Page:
Titles and How They Came About

Me at Wok meeting

by Marilyn Meredith

Linda and I have both written about the importance of a title and ways to choose one. This time I’m going to concentrate on the titles in my Deputy Tempe Crabtree series.

The first book I wrote in the series, Deadly Trail, was not the first published, so when it was published it was called the prequel – or when Mundania republished it, they called it #0. And of course, there is a most significant trail in it.

Deadly Omen came next and based on an Indian legend—something you’ll see I’ve done often. For a brief moment, I thought about including Deadly in every title. Sure glad I gave up that idea.

Unequally Yoked came from the Bible, and refers to the differences in Tempe’s and her husband’s beliefs.

Intervention refers to a divine intervention.

Another legend about what an owl crossing one’s path means gave the title to Wing Beat.

It’s pretty obvious why I called the next one Calling the Dead.

There are two significant fires in Judgment Fire.

Kindred Spirits refers to Tempe’s relationship with two of the Tolowa characters in the book.

Dispel the Mist introduces the Hairy Man—and the title comes from an Indian quote.

Because a lot of the action is on Bear Creek Indians Reservation land, there are more references to the Hairy Man in the Invisible Path. The title comes from another Indian quote.

Bears invade Bear Creek and create havoc; Bears With Us seemed like an appropriate title.

Raging Water was the obvious title when torrential rain caused Bear Creek to become a raging river.

Another quote provided the perfect title, Spirit Shapes, for a tale about a haunted house and the spirits who live there.

River Spirits came about from a scene near the end of the mystery—and with much of the story being on the reservation again, the Hairy Man once again appears.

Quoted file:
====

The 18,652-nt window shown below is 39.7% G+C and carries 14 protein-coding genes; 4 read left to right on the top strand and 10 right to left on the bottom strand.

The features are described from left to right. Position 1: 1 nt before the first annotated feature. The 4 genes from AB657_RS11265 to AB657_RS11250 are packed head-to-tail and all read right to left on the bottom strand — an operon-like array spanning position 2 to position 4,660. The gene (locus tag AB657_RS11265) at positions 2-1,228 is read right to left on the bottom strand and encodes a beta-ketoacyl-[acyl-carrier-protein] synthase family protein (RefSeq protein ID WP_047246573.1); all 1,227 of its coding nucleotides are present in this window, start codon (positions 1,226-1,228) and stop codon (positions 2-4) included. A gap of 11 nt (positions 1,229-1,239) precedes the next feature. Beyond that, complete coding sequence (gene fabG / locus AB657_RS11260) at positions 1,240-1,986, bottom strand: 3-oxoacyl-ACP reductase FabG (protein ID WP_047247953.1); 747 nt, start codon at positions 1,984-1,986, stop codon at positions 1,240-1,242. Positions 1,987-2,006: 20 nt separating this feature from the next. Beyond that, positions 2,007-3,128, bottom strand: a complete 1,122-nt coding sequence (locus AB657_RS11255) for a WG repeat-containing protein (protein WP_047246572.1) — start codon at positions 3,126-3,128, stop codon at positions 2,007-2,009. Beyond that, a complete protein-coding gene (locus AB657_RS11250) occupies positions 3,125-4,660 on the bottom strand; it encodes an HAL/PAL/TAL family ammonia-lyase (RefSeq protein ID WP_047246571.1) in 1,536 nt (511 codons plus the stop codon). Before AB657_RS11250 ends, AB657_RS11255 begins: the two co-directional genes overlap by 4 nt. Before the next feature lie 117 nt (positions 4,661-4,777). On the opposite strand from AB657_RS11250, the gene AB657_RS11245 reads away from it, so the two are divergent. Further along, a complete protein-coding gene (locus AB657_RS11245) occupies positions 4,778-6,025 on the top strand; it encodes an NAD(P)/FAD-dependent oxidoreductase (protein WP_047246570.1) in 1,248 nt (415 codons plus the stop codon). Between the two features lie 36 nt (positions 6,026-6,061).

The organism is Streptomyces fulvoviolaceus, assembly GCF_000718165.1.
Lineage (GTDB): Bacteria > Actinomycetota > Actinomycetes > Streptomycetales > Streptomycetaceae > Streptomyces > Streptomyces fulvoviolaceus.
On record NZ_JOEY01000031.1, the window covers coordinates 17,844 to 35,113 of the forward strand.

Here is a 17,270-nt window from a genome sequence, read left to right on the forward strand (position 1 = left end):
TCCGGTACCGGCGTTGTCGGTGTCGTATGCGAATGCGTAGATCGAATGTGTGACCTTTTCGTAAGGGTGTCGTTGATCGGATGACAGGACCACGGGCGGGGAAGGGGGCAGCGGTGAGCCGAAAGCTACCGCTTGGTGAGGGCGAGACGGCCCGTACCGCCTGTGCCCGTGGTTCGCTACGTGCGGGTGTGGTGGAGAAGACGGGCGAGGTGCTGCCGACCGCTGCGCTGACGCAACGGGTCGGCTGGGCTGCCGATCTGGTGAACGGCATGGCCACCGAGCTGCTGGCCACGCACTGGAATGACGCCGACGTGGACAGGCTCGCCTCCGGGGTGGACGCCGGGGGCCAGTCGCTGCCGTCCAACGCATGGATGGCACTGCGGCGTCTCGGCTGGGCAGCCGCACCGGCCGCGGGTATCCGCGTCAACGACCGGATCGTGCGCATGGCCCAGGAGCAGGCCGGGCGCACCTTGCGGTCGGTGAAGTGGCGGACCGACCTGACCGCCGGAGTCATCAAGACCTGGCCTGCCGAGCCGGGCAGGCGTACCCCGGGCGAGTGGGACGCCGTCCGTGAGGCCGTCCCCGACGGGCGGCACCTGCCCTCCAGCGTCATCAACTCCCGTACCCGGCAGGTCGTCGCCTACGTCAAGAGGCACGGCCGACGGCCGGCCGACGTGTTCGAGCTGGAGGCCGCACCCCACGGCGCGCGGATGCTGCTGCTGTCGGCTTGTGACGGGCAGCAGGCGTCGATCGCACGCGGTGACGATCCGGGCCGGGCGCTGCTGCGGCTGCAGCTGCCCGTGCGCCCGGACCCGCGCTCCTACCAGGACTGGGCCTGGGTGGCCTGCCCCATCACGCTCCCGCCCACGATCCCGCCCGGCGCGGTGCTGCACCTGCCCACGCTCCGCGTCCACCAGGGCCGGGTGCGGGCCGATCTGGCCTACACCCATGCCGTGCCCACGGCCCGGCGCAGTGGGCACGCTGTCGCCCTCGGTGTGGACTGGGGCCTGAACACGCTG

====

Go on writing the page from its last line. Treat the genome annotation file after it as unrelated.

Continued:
In this mystery set over on the coast, Tempe soon realizes much of what is happening is Not as it Seems.

This latest Deputy Tempe Crabtree mystery, Seldom Traveled, also got its title from a quote – and it refers to several seldom traveled roads and trails in the story.

And that’s how I came up with those titles,

-Marilyn

Seldom Traveled Front Cover

Seldom Traveled Blurb:

The tranquility of the mountain community of Bear Creek is disrupted by a runaway fugitive, a vicious murderer, and a raging forest fire. Deputy Tempe Crabtree is threatened by all three.

Mundania Press Buy Link: http://mundania.com/book (Directly from the publisher in all different formats).

Amazon Buy Link: Amazon Link

 

New Contest:

Winners will be randomly picked from those leaving the most comments on the blog posts. Each winner can choose one of the earlier books in the series as either a print book or e-book.

Tomorrow you’ll find me here: http://amymbennettbooks.blogspot.com/

Marilyn Meredith’s Bio:

Marilyn has had so many books published, she’s lost track of the count, but it’s getting near 40. She lives in a community similar to the fictional mountain town of Bear Creek, the big difference being that Bear Creek is a thousand feet higher in the mountains. She is a member of Mystery Writers of American, three chapters of Sisters in Crime, and is a board member of Public Safety
Writers of America.

http://marilynmeredith.blogspot.com

http://fictionforyou.com

 

 

 

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Comments

Titles and How They Came About — 9 Comments

  1. Welcome Marilyn. Enjoyed reading another interesting story around your writing career. Mundania Press did a good job with your buy link here. It is beautiful.

  2. Good idea about giving up on using Deadly in each title. People like me get very confused with similar titles and it’s hard to remember which I’ve read or not.
    Morgan

  3. Coming up with titles can be simple or an arduous task. I read somewhere a good title shouldn’t exceed three words. Note that most of Marilyn’s titles are less than three words. Enjoyed the read. Always something new to learn from Marilyn.